My second complaint at Camp Morrison was saying grace before meals. As a former clergyperson, I had coached our troop chaplains on how to say non-sectarian prayers. It was clear to me whenever we gathered at the dining hall that the other units, almost all of them Mormon-sponsored, had not taken any pains to train their boys in this way. The assumption in a Mormon troop is that all Scouts in that troop are Mormon, and it's a well-founded assumption. To assume that every boy attending an Idaho camp is Mormon, or at least Christian, is not that much of a leap. Of all the troops in attendance at this camp--and there may have been as many as 28--I was only aware of one other that was not sponsored by a Mormon church, so the boys saying the prayers, and even the adults coaching them, could be excused for not stopping to think there might be non-Christians, even atheists, attending the camp.
Just to be clear, I really don't think anyone was setting out to offend the small minority of Scouts and adult leaders who were not members of the majority religion at this camp. Mormons I've known have gone out of their way to be inclusive of other faith traditions, to the extent they're aware that they exist. Spend enough time in a monochromatic culture like Idaho, and it's not surprising one might assume everyone wearing the uniform of a Scout is, like you, a beef-eating Mormon.
The problem is that we're not all like that. It's common to put down Portland as a very white city, and much of it is, but the neighborhoods where I teach have plenty of color, both of complexion and culture. One might not know this in Irvington or Lake Oswego, but as a metropolitan area, Portland has got plenty of diversity. Portland is also a predominantly secular community, with religious minorities clearly in the minority. No one elected to the city council would last long assuming that any one faith or ethnicity could speak comprehensively for all the others.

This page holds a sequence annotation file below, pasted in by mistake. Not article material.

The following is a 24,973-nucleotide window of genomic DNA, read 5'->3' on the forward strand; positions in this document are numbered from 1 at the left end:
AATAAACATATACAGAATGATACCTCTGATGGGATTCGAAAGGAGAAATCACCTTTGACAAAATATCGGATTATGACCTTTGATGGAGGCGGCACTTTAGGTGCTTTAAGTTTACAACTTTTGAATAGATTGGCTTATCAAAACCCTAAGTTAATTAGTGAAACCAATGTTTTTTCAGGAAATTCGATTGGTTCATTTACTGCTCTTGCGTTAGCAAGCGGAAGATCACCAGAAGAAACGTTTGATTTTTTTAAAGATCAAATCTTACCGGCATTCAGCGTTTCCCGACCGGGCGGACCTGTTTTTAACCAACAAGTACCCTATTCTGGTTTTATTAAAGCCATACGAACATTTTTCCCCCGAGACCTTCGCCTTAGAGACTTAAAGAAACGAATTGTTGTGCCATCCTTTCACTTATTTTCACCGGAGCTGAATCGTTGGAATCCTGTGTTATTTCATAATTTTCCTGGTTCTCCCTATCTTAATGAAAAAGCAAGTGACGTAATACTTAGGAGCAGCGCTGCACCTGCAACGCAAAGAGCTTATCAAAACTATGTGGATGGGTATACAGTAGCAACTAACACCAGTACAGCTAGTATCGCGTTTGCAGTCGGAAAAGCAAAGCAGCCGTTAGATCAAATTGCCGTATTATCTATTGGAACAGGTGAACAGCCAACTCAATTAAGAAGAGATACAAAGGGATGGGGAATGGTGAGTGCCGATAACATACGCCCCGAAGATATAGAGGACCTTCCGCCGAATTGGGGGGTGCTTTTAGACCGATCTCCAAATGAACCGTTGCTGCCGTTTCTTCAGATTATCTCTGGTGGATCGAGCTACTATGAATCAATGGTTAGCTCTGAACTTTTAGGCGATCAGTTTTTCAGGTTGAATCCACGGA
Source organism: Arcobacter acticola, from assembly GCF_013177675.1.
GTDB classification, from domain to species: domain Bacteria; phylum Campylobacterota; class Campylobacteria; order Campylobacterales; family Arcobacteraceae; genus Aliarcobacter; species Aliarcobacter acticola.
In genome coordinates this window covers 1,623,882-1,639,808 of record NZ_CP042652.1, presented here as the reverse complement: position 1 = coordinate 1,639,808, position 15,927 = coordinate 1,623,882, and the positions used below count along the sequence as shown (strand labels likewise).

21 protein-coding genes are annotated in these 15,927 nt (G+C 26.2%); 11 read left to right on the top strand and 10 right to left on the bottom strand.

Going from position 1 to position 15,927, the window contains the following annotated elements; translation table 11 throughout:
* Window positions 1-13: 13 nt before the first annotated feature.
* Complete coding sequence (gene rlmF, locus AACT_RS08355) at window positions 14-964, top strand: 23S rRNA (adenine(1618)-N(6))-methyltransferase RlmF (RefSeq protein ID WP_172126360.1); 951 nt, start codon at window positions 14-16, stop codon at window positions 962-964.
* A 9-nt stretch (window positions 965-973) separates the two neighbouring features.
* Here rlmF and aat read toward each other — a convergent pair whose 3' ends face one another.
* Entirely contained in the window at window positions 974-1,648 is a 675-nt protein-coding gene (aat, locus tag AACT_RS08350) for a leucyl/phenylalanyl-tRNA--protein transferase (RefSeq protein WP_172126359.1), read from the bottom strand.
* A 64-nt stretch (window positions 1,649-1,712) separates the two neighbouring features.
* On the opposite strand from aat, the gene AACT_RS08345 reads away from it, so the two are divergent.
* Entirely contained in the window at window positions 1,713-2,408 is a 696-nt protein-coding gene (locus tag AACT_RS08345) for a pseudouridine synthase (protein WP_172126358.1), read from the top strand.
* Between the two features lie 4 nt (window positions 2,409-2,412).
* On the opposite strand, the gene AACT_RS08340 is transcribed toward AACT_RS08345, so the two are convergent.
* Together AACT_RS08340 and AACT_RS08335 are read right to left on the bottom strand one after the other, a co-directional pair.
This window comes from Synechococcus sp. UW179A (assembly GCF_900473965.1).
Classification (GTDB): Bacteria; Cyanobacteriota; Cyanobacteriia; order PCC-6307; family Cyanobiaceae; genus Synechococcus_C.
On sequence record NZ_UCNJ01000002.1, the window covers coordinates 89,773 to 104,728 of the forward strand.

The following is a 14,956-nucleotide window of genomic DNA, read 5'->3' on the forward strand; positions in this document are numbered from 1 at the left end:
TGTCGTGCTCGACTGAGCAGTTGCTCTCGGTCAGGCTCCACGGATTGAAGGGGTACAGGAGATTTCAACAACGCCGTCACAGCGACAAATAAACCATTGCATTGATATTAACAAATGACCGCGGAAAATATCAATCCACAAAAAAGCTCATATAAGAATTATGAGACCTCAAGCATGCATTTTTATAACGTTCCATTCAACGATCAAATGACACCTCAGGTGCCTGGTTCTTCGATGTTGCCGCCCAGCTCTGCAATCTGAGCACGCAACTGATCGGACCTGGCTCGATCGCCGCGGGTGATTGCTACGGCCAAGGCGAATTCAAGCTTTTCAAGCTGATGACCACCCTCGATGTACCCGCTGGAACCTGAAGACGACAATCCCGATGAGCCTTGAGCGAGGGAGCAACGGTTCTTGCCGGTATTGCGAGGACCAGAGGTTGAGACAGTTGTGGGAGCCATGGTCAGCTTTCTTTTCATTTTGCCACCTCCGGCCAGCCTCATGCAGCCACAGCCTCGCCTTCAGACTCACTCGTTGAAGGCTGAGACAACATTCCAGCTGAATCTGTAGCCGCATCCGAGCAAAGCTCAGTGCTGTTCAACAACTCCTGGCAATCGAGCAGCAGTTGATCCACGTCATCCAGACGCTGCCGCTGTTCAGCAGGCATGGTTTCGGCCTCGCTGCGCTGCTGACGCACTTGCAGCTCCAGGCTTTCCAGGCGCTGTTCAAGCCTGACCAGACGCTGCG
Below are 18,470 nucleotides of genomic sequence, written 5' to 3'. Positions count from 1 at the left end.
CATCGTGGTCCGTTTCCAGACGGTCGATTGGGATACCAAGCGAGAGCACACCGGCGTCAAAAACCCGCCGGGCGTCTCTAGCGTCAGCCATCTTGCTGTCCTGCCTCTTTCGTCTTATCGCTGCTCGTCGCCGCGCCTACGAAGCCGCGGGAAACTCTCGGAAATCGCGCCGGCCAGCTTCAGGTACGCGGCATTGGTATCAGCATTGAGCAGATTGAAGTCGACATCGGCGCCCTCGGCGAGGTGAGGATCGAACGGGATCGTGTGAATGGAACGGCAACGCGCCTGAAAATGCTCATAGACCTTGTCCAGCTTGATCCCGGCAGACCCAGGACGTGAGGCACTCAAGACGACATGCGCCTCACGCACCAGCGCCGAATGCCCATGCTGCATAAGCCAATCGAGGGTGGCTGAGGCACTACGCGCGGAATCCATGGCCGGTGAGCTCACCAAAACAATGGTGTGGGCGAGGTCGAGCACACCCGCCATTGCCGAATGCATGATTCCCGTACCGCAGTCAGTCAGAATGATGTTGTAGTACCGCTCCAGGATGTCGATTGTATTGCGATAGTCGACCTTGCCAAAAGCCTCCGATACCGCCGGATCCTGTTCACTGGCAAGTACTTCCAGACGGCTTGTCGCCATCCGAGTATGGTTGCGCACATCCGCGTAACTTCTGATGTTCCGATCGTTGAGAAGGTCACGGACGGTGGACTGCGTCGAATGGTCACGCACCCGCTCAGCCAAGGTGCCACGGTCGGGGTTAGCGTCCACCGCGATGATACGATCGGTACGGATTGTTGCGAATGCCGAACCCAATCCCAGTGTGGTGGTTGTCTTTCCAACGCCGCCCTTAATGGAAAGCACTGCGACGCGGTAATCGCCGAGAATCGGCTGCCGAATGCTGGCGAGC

That's not true of small towns, though. And it's small towns that are the battlegrounds in this religious war our nation is fighting. Should evangelical business owners have to wait on gay patrons? Should they have to serve them in their restaurants, bake cakes for their weddings, rent apartments to them? Should graduation committees consider the rights of the two Jews, one Muslim, and three atheists in the graduating class when they decide whether to ask an evangelical minister to deliver the invocation--or whether to even have an invocation? These are questions for small monocultures where almost everyone belongs to a few churches, and those who don't can be ignored, forgotten, until they bravely complain--and find themselves stigmatized as a result.
Here's where I climb up on my soapbox: the Bill of Rights exists to protect the minority, however small it may be. Sometimes it means protecting the minority from having to complain. That's why we still have, and, I hope (almost said "pray") will continue to have, strict rules against religious expression in schools. The Supreme Court, sadly, has just opened the door to majoritarian steamrolling of the rights religious and non-religious minorities at public meetings. That makes me extremely nervous. If an institution as well-meaning as a Scout Camp can inadvertently stomp all over minority rights, how much more could a town council or commencement committee with an agenda? What's to stop them from outright proselytism, from prayers and expressions and even sermons that seek to convert the very few non-Christians attending a meeting or other public event?
This is how it starts. I hope it ends soon with a re-aligned Supreme Court reversing this bad decision. If not, I worry about what the newly-empowered strident voices of the religious right may have in store for us.